The Super Blood Wolf Moon 2019 Will Actually Happen At A Decent Hour, So There's No Reason To Miss The Magic
So you thought there wouldn't be anything exciting to spot in the sky once Santa's sleigh made its rounds a few weeks ago? Think again. Both professional astronomers and amateur stargazers (myself included) are incredibly psyched about the first astronomical phenomenon of 2019: a supermoon coinciding with a total lunar eclipse, making for a huge and colorful nighttime display. So what time is the Super Blood Wolf Moon taking place? That's the best part of all: You'll be able to see it without losing too much sleep.
First, a little explanation. On Sunday, January 20, the first full moon of the year will rise. When that happens, it's called a "supermoon," because it occurs during a lunar perigee, as the moon's orbit brings it closer than usual to the Earth and it appears larger than normal, according to NBC News. To make things even more interesting, this big moon will undergo an eclipse visible before midnight throughout the US, noted Space.com. It's not often a total lunar eclipse can be seen so early across all six American time zones, so we're lucky to be able to catch it now.
A lunar eclipse occurs when the Earth comes between the sun and moon, casting a shadow across the moon for a period of time before the sun's rays once again illuminate it. The dust and ash emitted from our planet help scatter the sun's rays, creating a rusty tint on that shadow and making the moon appear a striking red color — hence the term "blood moon."
Space.com gives a complete timetable of the hours in which the eclipse will be visible, depending on where you live. States in the Eastern Time Zone will start to see the moon darken around 10:34 p.m., so Central Zone states will see it at 9:34, Mountain Zone states at 8:34, Pacific Zone states at 7:34, and Alaska at 6:34. Hawaiian residents will start seeing the eclipse at 6:41 in their zone, when the moon will already be partly dark.
By 12:13 a.m. Eastern Time, the moon will be in mid-eclipse, meaning the entire surface will be in shadow and awash in red. (In other words: Get your cameras and cell phones out.) Again, that translates to 11:13 Central, 10:13 Mountain, 9:13 Pacific, 8:13 Alaska, and 7:13 Hawaii. NASA places the time of the total eclipse at 12:12 EST, however, so if you're a stickler for accuracy, get outside a few minutes early just to be on the safe side. Then the shadow will gradually move away as the Earth and moon continue orbiting.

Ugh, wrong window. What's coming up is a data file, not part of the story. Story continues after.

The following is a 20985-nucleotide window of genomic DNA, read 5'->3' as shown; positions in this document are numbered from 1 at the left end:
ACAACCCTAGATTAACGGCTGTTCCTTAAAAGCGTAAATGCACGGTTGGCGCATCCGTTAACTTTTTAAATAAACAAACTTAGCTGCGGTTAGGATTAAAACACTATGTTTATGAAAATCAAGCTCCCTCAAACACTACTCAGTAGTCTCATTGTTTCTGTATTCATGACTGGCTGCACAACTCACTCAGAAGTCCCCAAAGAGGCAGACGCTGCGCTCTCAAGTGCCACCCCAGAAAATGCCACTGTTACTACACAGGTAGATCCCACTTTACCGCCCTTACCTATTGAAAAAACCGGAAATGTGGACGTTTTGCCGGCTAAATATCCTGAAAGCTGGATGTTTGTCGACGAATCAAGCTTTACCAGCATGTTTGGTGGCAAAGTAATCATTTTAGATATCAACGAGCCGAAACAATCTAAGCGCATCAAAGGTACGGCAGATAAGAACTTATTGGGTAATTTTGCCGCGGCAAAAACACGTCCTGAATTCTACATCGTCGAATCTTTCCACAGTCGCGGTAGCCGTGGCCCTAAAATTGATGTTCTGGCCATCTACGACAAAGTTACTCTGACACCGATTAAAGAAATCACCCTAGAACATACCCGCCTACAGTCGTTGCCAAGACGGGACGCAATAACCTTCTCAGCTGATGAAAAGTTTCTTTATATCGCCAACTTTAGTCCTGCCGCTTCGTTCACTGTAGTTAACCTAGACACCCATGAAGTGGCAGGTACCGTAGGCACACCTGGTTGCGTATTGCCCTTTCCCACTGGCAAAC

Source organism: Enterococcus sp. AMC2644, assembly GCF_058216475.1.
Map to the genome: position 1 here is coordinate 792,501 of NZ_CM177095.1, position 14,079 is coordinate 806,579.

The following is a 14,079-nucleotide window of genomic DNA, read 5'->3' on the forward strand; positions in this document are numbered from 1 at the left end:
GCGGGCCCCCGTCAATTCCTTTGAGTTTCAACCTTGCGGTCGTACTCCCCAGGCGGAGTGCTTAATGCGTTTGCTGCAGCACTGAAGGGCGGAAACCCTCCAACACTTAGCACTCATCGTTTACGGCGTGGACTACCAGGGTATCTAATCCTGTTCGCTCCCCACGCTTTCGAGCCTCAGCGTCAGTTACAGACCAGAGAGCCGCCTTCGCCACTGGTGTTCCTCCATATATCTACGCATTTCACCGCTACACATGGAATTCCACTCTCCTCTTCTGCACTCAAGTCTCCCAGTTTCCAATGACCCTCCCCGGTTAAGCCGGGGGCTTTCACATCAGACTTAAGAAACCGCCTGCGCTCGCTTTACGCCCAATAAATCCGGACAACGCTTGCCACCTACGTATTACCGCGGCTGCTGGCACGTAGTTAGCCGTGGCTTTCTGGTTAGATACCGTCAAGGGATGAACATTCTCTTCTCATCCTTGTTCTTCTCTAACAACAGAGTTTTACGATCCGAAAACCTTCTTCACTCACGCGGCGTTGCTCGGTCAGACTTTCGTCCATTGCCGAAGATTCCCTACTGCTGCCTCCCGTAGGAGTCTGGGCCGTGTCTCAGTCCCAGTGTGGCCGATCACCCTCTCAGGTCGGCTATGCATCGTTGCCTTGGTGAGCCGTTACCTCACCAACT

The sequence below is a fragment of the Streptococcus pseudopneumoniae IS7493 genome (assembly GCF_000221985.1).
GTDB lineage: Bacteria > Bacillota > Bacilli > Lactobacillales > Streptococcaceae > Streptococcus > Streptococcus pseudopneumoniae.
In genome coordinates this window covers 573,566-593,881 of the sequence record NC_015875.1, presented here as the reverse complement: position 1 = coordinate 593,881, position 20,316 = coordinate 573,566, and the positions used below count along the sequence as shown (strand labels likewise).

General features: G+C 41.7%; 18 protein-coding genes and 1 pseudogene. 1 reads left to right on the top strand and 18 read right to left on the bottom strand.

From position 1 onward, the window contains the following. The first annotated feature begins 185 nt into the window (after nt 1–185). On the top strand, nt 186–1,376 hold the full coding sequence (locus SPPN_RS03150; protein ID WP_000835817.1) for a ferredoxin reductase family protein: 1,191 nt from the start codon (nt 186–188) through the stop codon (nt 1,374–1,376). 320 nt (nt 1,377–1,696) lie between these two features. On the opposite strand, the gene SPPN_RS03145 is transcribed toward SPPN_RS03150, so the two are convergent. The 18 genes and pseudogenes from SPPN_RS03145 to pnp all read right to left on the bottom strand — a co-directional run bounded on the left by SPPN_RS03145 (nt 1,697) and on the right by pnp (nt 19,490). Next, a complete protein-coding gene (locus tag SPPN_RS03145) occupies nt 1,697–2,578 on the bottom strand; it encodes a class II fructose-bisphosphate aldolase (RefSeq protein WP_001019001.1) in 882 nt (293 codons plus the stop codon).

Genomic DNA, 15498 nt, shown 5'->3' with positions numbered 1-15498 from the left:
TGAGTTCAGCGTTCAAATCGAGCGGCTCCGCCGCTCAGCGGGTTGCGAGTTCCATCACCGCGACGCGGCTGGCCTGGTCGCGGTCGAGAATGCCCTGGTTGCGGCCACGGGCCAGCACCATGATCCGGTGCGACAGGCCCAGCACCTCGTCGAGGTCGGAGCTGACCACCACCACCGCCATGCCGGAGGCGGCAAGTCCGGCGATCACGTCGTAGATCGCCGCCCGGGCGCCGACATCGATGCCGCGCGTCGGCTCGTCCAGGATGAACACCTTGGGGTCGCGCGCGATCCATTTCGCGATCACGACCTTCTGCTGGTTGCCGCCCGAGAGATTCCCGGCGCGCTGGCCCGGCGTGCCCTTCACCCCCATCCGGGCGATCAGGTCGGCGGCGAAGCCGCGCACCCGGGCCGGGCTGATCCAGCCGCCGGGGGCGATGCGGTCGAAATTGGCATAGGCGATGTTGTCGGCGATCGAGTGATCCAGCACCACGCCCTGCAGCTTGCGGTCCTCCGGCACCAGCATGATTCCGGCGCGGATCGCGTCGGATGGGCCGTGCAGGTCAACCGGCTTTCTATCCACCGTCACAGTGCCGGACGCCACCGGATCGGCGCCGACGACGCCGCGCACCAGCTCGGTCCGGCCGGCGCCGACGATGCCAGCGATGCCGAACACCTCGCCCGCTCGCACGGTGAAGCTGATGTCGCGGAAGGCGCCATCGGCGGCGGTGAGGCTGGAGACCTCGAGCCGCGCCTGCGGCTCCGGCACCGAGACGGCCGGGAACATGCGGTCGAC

By 2:48 a.m. Eastern Time, the moon will have exited the penumbra, or the final shadow stage, and the eclipse will be officially over.
Even if you're an early-to-bed type, it's still worth your while to make an exception and stay up to catch this stunning sight. As Time and Date reported, this will be the only total lunar eclipse of the year (a partial lunar eclipse will occur on July 16), and we won't see another blood moon until May 26, 2021.
Conveniently enough, the full moon eclipse is happening on the day before the Martin Luther King, Jr. holiday, when most schools are closed — meaning that you can watch it with your kids and let them sleep in the next day. They'll be awed at the unexpected appearance of the Super Blood Wolf Moon, not to mention its cool name. (The full moon in January is called the Wolf Moon, explained the Old Farmer's Almanac, because Native American tribes often heard hungry wolves howling at night in the dead of winter.)
So mark your calendar for the 20th and make a note of when the full moon eclipse will start in your time zone. Folks in the East and Midwest might be just a little bleary-eyed in the morning, but what's a little sleep deprivation compared to witnessing one of the world's most impressive phenomena?
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